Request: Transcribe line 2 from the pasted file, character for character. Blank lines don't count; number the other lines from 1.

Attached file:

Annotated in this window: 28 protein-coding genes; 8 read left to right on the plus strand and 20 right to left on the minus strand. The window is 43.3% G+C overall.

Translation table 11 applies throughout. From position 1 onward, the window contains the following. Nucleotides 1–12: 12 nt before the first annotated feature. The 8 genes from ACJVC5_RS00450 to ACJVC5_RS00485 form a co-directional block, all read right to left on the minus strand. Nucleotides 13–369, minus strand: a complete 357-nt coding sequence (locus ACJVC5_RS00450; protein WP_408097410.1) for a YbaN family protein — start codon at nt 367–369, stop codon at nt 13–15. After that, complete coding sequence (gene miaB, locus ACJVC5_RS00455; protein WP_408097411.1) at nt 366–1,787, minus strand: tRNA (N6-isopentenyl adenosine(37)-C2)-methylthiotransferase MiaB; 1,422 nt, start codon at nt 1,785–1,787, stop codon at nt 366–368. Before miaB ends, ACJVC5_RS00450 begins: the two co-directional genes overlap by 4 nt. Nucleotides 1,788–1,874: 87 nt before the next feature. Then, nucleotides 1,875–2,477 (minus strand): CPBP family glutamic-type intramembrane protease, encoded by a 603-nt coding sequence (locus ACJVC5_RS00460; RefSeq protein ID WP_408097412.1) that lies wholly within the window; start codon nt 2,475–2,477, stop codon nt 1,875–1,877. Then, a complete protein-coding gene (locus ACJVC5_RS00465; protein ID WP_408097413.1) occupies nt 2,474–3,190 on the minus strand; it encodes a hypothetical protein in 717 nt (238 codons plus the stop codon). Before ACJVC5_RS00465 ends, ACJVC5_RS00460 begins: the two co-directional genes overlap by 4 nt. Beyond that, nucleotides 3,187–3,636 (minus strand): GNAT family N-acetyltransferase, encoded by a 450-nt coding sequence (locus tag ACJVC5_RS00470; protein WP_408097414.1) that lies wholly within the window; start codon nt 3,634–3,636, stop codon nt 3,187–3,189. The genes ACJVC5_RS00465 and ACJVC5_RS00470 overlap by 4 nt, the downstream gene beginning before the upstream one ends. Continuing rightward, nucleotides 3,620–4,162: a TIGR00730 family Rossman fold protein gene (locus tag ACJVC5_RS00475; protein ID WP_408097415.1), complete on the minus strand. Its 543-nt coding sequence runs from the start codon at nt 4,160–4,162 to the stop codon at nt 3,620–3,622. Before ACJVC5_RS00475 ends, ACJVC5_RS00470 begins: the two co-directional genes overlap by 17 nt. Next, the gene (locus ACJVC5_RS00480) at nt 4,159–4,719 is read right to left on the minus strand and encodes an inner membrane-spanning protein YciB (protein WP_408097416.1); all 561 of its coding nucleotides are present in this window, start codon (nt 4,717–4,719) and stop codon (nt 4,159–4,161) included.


Translation table 11 applies throughout. From position 1 onward, the window contains the following. Nucleotides 1–12: 12 nt before the first annotated feature. The 8 genes from ACJVC5_RS00450 to ACJVC5_RS00485 form a co-directional block, all read right to left on the minus strand. Nucleotides 13–369, minus strand: a complete 357-nt coding sequence (locus ACJVC5_RS00450; protein WP_408097410.1) for a YbaN family protein — start codon at nt 367–369, stop codon at nt 13–15. After that, complete coding sequence (gene miaB, locus ACJVC5_RS00455; protein WP_408097411.1) at nt 366–1,787, minus strand: tRNA (N6-isopentenyl adenosine(37)-C2)-methylthiotransferase MiaB; 1,422 nt, start codon at nt 1,785–1,787, stop codon at nt 366–368. Before miaB ends, ACJVC5_RS00450 begins: the two co-directional genes overlap by 4 nt. Nucleotides 1,788–1,874: 87 nt before the next feature. Then, nucleotides 1,875–2,477 (minus strand): CPBP family glutamic-type intramembrane protease, encoded by a 603-nt coding sequence (locus ACJVC5_RS00460; RefSeq protein ID WP_408097412.1) that lies wholly within the window; start codon nt 2,475–2,477, stop codon nt 1,875–1,877. Then, a complete protein-coding gene (locus ACJVC5_RS00465; protein ID WP_408097413.1) occupies nt 2,474–3,190 on the minus strand; it encodes a hypothetical protein in 717 nt (238 codons plus the stop codon). Before ACJVC5_RS00465 ends, ACJVC5_RS00460 begins: the two co-directional genes overlap by 4 nt. Beyond that, nucleotides 3,187–3,636 (minus strand): GNAT family N-acetyltransferase, encoded by a 450-nt coding sequence (locus tag ACJVC5_RS00470; protein WP_408097414.1) that lies wholly within the window; start codon nt 3,634–3,636, stop codon nt 3,187–3,189. The genes ACJVC5_RS00465 and ACJVC5_RS00470 overlap by 4 nt, the downstream gene beginning before the upstream one ends. Continuing rightward, nucleotides 3,620–4,162: a TIGR00730 family Rossman fold protein gene (locus tag ACJVC5_RS00475; protein ID WP_408097415.1), complete on the minus strand. Its 543-nt coding sequence runs from the start codon at nt 4,160–4,162 to the stop codon at nt 3,620–3,622. Before ACJVC5_RS00475 ends, ACJVC5_RS00470 begins: the two co-directional genes overlap by 17 nt. Next, the gene (locus ACJVC5_RS00480) at nt 4,159–4,719 is read right to left on the minus strand and encodes an inner membrane-spanning protein YciB (protein WP_408097416.1); all 561 of its coding nucleotides are present in this window, start codon (nt 4,717–4,719) and stop codon (nt 4,159–4,161) included.